Though there will be thousands of delegates and guests at the convention, the Massachusetts Democratic State Committee is the body that actually makes the decisions — think of it as your friendly Politburo. It’s also a fund-raising machine, so whatever values the platform holds are completely separate from those of the candidates the Committee funds.

The MassDems State Committee is the nation’s largest, weighing in at 418 members. Of this number only 80 members are actually voted upon by town delegates. Over 120 have permanent status and cannot be unseated as long as their bodies continue to twitch. Every year the number of these functionaries grows larger.

So let there be no confusion: the platform we are voting upon in two weeks is theirs, not ours. And in the long term, it’s changing the party charter that will actually make the difference.

SouthCoast #Resist Calendar

All events here are from the #Resist: New Bedford Meetup calendar.

Coalition for Social Justice 22nd Annual Banquet & Awards Ceremony
When Thu, May 18 6pm – 8:30pm
Where Venus de Milo (75 Grand Army Highway (Rt 6), Swansea, MA) (map)
#Resist: New Bedford, MA Thursday, May 18 at 6:00 PM $30 ticket Dinner & Ceremony Tickets must be purchased in advance Info: Marlene Pollock 508-982-8751
1st Annual Sen, Tom Kennedy- BDCC Legislative Reception
When Thu, May 18 6:30pm – 9:30pm
Where The Perfect Place Brockton (2039 Main Street, Brockton, MA, USA 02301) (map)
#Resist: New Bedford, MA Thursday, May 18 at 6:30 PM The Reception will be hosted by Senator Michael Brady, 2nd Plymouth/Bristol; Representative Gerry Cassidy, 9th Plymouth; Representative Michelle M. Du…
Black Lives Matter Boston comes to Stow, MA
When Fri, May 19 7pm – 9pm
Where Unitarian Universalist Church (353 Great Road, Stow, MA) (map)
#Resist: New Bedford, MA Friday, May 19 at 7:00 PM Friday, May 19, 2017 Doors will open at 6:30 PM. The presentation and discussion will begin at 7:00 PM. Black Lives Matter Boston will be speaking …
March Against Monsanto: New Bedford
When Sat, May 20 10am – 1pm
Where Lawler Branch Library (745 Rockdale Avenue, New Bedford, MA, USA 02740) (map)
#Resist: New Bedford, MA Saturday, May 20 at 10:00 AM Join us for New Bedford’s BIGGEST March Against Monsanto yet! We will meet in front of the Lawler Library on Rockdale Ave this year. We will march…
No LNG in PVD Art Build!
When Sat, May 20 12am – 7pm
Where The FANG Collective (545 Pawtucket Ave, #113, Pawtucket, RI) (map)
#Resist: New Bedford, MA Saturday, May 20 at 12:00 PM Join us on May 20th // 12pm – 7pm (come for the whole day or just a part of the day!) for a No LNG in PVD Art Build! We will be making signs andbann…
CAIR Media Interview Training
When Sat, May 20 1pm – 3:30pm
Where Yusuf’s mosque (186 chestnut hill ave , Brighton, MA 02135) (map)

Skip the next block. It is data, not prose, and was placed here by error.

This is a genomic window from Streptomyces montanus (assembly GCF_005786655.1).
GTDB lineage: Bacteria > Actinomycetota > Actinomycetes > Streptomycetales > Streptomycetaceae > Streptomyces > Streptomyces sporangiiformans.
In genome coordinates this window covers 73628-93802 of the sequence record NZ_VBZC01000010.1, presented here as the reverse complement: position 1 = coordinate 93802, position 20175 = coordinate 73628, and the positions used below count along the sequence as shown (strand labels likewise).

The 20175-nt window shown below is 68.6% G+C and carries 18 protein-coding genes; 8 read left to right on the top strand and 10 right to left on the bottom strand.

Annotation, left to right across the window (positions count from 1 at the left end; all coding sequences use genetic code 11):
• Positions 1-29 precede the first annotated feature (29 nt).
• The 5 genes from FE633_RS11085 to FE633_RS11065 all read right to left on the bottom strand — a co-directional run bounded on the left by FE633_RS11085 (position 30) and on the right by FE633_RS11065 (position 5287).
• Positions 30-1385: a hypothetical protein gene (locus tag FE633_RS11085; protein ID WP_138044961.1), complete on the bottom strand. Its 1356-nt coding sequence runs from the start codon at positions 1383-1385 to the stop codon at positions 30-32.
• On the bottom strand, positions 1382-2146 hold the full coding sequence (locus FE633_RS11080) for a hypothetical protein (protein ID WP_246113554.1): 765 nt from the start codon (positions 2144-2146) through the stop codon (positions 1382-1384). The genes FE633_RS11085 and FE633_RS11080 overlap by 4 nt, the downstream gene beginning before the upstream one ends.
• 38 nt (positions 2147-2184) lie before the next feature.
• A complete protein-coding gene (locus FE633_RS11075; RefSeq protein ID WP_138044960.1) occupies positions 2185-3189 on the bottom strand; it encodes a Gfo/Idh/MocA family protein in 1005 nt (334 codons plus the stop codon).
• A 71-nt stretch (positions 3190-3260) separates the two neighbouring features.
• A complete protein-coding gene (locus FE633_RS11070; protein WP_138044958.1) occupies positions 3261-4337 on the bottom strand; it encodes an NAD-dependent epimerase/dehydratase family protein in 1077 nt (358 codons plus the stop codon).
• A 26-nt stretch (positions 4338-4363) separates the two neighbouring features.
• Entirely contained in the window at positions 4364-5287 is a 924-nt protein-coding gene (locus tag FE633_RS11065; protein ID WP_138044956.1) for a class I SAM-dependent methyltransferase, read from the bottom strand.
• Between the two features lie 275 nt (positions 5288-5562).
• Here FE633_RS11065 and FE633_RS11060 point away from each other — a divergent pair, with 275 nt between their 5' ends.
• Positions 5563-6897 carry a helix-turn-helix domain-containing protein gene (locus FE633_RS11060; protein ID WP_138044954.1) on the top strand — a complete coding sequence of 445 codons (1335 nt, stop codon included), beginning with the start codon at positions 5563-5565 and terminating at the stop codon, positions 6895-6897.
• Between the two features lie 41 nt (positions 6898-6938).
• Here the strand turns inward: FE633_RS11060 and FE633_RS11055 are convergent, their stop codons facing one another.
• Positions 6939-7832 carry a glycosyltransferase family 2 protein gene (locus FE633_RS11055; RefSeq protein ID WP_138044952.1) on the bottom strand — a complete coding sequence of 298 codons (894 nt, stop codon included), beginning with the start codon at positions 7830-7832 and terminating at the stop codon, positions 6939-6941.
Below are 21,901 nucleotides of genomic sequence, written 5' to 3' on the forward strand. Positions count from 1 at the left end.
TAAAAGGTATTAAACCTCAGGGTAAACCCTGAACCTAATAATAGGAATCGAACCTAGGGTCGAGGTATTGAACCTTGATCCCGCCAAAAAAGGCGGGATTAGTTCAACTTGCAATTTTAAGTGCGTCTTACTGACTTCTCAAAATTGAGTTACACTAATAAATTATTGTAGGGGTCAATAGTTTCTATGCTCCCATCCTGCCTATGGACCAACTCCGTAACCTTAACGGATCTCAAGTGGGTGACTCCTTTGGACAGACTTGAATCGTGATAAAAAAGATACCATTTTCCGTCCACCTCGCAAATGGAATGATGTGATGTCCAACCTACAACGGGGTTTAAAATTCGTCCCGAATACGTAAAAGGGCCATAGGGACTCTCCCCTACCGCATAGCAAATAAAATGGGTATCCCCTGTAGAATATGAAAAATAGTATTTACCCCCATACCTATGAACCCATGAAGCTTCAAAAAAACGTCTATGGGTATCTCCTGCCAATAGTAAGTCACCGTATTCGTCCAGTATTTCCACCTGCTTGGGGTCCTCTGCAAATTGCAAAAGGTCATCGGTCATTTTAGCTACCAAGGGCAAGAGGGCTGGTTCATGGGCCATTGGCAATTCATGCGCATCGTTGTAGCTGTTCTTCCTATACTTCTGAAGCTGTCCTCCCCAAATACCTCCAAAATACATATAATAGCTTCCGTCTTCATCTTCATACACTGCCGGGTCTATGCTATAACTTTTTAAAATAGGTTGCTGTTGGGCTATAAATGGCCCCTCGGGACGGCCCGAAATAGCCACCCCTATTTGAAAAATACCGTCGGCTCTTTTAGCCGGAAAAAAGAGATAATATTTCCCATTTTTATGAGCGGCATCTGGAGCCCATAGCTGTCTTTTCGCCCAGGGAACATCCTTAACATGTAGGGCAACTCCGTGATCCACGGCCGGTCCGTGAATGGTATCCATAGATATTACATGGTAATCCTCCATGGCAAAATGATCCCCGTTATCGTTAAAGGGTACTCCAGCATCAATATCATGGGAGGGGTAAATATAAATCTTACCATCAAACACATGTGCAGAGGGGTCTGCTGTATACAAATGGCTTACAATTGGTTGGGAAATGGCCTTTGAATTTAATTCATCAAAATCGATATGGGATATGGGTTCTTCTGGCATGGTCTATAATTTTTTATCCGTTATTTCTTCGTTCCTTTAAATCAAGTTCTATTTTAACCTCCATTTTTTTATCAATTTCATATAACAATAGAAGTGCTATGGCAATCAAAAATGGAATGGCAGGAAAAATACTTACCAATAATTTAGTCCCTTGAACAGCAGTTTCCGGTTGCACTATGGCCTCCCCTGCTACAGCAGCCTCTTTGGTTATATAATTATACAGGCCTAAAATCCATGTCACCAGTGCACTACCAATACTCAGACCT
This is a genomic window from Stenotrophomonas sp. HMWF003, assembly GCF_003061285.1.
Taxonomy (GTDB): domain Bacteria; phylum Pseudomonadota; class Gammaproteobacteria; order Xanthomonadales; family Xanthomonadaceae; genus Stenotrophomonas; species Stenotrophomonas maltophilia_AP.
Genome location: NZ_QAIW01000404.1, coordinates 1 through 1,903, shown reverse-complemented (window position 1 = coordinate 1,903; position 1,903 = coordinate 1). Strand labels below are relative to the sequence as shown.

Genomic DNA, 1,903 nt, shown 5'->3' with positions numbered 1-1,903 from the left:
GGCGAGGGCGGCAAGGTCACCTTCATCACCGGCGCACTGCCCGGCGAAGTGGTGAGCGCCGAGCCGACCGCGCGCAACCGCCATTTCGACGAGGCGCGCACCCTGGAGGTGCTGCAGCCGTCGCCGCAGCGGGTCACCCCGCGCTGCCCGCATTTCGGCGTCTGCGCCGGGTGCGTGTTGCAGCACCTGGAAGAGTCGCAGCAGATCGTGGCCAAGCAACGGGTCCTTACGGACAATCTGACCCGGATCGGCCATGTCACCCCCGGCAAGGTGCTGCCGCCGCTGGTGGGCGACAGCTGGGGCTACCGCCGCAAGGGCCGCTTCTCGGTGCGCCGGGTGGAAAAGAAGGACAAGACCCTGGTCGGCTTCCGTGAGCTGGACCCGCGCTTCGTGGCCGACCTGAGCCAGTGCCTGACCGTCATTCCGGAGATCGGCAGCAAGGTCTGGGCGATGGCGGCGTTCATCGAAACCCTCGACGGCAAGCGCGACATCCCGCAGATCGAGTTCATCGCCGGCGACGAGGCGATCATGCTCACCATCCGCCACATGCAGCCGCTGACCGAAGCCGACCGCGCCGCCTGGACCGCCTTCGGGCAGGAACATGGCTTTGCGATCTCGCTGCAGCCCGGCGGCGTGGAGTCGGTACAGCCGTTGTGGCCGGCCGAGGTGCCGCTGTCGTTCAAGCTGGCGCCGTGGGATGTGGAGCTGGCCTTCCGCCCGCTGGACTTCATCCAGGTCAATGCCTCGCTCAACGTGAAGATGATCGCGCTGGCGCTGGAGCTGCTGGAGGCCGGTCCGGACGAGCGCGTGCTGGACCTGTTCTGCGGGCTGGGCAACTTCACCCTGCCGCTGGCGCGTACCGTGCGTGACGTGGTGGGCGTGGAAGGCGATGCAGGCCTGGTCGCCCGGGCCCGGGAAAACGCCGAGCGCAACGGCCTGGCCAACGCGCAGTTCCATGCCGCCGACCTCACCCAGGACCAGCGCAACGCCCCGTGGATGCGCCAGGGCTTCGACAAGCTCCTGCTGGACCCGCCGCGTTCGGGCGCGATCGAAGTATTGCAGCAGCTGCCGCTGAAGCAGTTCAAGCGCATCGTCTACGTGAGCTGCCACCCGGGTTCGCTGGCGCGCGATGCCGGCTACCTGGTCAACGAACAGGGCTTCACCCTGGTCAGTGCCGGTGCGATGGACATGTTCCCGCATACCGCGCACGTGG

#Resist: New Bedford, MA Saturday, May 20 at 1:00 PM This workshop, the second CAIR Ambassadors training, will focus on interview basics such as staying on message, responding to difficult questions, cre…
RCV Southeast MA Region Chapter Kick-Off!
When Sat, May 20 2pm – 4pm
Where 105 Jordan Rd (105 Jordan Road, Dartmouth, MA, USA 02748) (map)
#Resist: New Bedford, MA Saturday, May 20 at 2:00 PM This is the first meeting of our Southeast Mass Regional Chapter! Meet some amazing volunteers working to promote Ranked Choice Voting, learn about o…
Rally for Public Education – Boston Common
When Sat, May 20 2pm – 5pm
Where Boston Common (2 Park Plaza, Boston, MA) (map)
#Resist: New Bedford, MA Saturday, May 20 at 2:00 PM Join us to Rally for Public Education! Boston Common – @ Beacon and Charles St.2-5PM Last year, we won a landslide victory in Massachusetts against …
We Won’t Go Back – General Meeting
When Mon, May 22 7pm – 8pm
Where GSM Labor Council (560 Pleasant Street, New Bedford, MA) (map)
#Resist: New Bedford, MA Monday, May 22 at 7:00 PM Be part of the solution! Come to the next We Won’t Go Back meeting!
Race, Power and Privilege Workshop
When Tue, May 23 6pm – 8pm
Where YWCA Southeastern MA (20 South 6th Street, New Bedford, MA, USA 02740) (map)
#Resist: New Bedford, MA Tuesday, May 23 at 6:00 PM RSVP or for more info call 508-999-3255 or email by 5/22
350 Mass South Coast Node Meeting
When Tue, May 23 7pm – 8:30pm
Where First Parish Church (76 Church Green, Taunton, MA, USA 02780) (map)
#Resist: New Bedford, MA Tuesday, May 23 at 7:00 PM 350Mass Action is a statewide volunteer network dedicated to eliminating the influence of fossil fuel special interests over our political processan…
Intro to NVDA Training
When Wed, May 24 6pm – 9:30pm
Where The FANG Collective (545 Pawtucket Ave, #113, Pawtucket, RI) (map)
#Resist: New Bedford, MA Wednesday, May 24 at 6:00 PM Intro to NVDA: This brief workshop offers an introduction to the history of Nonviolent Direct Action and its implementation as well as examples of int…
The Constitution, Conflicts of Interest, and the Presidency
When Sat, May 27 9am – 10am
Where Watson Institute for International and Public Affairs (111 Thayer Street, Providence, RI, USA 02912) (map)
#Resist: New Bedford, MA Saturday, May 27 at 9:00 AM A conversation with Ambassador (ret.) Norman Eisen ’85, former Special Counsel for Ethics and Government Reform in the Obama White House, on current t…
STOP Trump’s “Death Budget” March and Rally!
When Wed, May 31 11:30am – 1pm
Where Thomas P. O’Neill Federal Building (10 Causeway Street, Boston, MA) (map)
#Resist: New Bedford, MA Wednesday, May 31 at 11:30 AM Join us to protest Trump’s budget cuts and support The People’s Budget! 11:30am: Assemble at Tip O’Neill Federal Bldg. 10 Causeway St., Boston (Nort…
Massachusetts State Democratic Convention
When Sat, June 3 10am – 3pm
Where DCU Center (50 Foster St, Worcester, MA) (map)
#Resist: New Bedford, MA Saturday, June 3 at 10:00 AM Please note the Massachusetts State Democratic Convention will be held inWorcester (not Lowell). See,…
Protest Israel’s 50 Year Military Occupation of Palestinian Land
When Mon, June 5 5pm – 8pm
Where Cambridge City Hall (795 Massachusetts Avenue, Cambridge, MA) (map)